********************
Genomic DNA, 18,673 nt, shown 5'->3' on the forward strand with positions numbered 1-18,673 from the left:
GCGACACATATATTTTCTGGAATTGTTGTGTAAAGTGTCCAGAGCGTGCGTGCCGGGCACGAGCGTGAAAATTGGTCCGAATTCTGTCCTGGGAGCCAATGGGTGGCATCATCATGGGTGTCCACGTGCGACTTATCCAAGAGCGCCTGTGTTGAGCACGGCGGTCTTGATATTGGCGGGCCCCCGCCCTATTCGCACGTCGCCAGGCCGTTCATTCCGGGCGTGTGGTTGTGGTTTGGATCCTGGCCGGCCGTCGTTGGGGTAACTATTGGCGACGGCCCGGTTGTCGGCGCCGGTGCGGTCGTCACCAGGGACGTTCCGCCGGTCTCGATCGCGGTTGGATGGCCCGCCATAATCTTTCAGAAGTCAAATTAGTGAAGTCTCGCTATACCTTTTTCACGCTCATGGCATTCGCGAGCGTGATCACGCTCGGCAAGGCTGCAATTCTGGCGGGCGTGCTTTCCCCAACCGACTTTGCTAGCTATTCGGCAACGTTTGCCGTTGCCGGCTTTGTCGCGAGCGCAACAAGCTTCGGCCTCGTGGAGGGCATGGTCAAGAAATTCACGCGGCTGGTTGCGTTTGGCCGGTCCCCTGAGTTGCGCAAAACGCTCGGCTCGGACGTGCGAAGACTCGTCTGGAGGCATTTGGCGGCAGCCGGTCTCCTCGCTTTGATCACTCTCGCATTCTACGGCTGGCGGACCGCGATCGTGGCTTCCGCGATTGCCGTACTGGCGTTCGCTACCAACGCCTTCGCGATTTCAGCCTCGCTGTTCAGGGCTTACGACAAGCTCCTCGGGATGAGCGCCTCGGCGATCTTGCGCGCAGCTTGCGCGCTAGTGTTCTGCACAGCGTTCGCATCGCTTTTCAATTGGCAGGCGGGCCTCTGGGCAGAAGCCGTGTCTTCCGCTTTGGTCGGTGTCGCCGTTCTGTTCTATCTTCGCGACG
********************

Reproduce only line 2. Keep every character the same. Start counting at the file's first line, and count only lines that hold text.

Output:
GCGACACATATATTTTCTGGAATTGTTGTGTAAAGTGTCCAGAGCGTGCGTGCCGGGCACGAGCGTGAAAATTGGTCCGAATTCTGTCCTGGGAGCCAATGGGTGGCATCATCATGGGTGTCCACGTGCGACTTATCCAAGAGCGCCTGTGTTGAGCACGGCGGTCTTGATATTGGCGGGCCCCCGCCCTATTCGCACGTCGCCAGGCCGTTCATTCCGGGCGTGTGGTTGTGGTTTGGATCCTGGCCGGCCGTCGTTGGGGTAACTATTGGCGACGGCCCGGTTGTCGGCGCCGGTGCGGTCGTCACCAGGGACGTTCCGCCGGTCTCGATCGCGGTTGGATGGCCCGCCATAATCTTTCAGAAGTCAAATTAGTGAAGTCTCGCTATACCTTTTTCACGCTCATGGCATTCGCGAGCGTGATCACGCTCGGCAAGGCTGCAATTCTGGCGGGCGTGCTTTCCCCAACCGACTTTGCTAGCTATTCGGCAACGTTTGCCGTTGCCGGCTTTGTCGCGAGCGCAACAAGCTTCGGCCTCGTGGAGGGCATGGTCAAGAAATTCACGCGGCTGGTTGCGTTTGGCCGGTCCCCTGAGTTGCGCAAAACGCTCGGCTCGGACGTGCGAAGACTCGTCTGGAGGCATTTGGCGGCAGCCGGTCTCCTCGCTTTGATCACTCTCGCATTCTACGGCTGGCGGACCGCGATCGTGGCTTCCGCGATTGCCGTACTGGCGTTCGCTACCAACGCCTTCGCGATTTCAGCCTCGCTGTTCAGGGCTTACGACAAGCTCCTCGGGATGAGCGCCTCGGCGATCTTGCGCGCAGCTTGCGCGCTAGTGTTCTGCACAGCGTTCGCATCGCTTTTCAATTGGCAGGCGGGCCTCTGGGCAGAAGCCGTGTCTTCCGCTTTGGTCGGTGTCGCCGTTCTGTTCTATCTTCGCGACG